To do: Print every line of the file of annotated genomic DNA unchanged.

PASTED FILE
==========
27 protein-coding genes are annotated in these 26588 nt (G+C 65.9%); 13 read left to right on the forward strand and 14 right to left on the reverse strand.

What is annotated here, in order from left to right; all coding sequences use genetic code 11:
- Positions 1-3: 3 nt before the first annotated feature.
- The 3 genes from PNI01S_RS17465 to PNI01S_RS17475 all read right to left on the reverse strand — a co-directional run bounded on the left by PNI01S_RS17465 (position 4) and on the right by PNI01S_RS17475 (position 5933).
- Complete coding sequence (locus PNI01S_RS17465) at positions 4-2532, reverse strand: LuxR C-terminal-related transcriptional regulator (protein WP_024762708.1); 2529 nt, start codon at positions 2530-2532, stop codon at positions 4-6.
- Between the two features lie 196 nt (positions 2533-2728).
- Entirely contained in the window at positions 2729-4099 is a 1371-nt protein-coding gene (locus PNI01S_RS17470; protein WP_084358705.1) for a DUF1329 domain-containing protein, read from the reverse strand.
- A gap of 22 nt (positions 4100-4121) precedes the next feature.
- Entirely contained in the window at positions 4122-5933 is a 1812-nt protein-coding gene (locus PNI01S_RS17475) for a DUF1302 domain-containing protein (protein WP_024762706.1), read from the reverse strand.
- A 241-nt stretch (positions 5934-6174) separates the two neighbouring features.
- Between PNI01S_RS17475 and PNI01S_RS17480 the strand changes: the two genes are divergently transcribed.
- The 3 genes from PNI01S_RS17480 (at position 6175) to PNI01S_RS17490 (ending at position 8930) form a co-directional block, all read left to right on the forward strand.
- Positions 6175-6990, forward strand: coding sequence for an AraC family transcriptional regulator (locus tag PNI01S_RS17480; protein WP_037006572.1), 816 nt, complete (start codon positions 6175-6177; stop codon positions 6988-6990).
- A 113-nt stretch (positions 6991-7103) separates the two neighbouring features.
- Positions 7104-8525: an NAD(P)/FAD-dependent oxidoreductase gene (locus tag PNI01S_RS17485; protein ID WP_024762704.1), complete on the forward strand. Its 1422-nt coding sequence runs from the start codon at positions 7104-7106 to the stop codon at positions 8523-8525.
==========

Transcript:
27 protein-coding genes are annotated in these 26588 nt (G+C 65.9%); 13 read left to right on the forward strand and 14 right to left on the reverse strand.

What is annotated here, in order from left to right; all coding sequences use genetic code 11:
- Positions 1-3: 3 nt before the first annotated feature.
- The 3 genes from PNI01S_RS17465 to PNI01S_RS17475 all read right to left on the reverse strand — a co-directional run bounded on the left by PNI01S_RS17465 (position 4) and on the right by PNI01S_RS17475 (position 5933).
- Complete coding sequence (locus PNI01S_RS17465) at positions 4-2532, reverse strand: LuxR C-terminal-related transcriptional regulator (protein WP_024762708.1); 2529 nt, start codon at positions 2530-2532, stop codon at positions 4-6.
- Between the two features lie 196 nt (positions 2533-2728).
- Entirely contained in the window at positions 2729-4099 is a 1371-nt protein-coding gene (locus PNI01S_RS17470; protein WP_084358705.1) for a DUF1329 domain-containing protein, read from the reverse strand.
- A gap of 22 nt (positions 4100-4121) precedes the next feature.
- Entirely contained in the window at positions 4122-5933 is a 1812-nt protein-coding gene (locus PNI01S_RS17475) for a DUF1302 domain-containing protein (protein WP_024762706.1), read from the reverse strand.
- A 241-nt stretch (positions 5934-6174) separates the two neighbouring features.
- Between PNI01S_RS17475 and PNI01S_RS17480 the strand changes: the two genes are divergently transcribed.
- The 3 genes from PNI01S_RS17480 (at position 6175) to PNI01S_RS17490 (ending at position 8930) form a co-directional block, all read left to right on the forward strand.
- Positions 6175-6990, forward strand: coding sequence for an AraC family transcriptional regulator (locus tag PNI01S_RS17480; protein WP_037006572.1), 816 nt, complete (start codon positions 6175-6177; stop codon positions 6988-6990).
- A 113-nt stretch (positions 6991-7103) separates the two neighbouring features.
- Positions 7104-8525: an NAD(P)/FAD-dependent oxidoreductase gene (locus tag PNI01S_RS17485; protein ID WP_024762704.1), complete on the forward strand. Its 1422-nt coding sequence runs from the start codon at positions 7104-7106 to the stop codon at positions 8523-8525.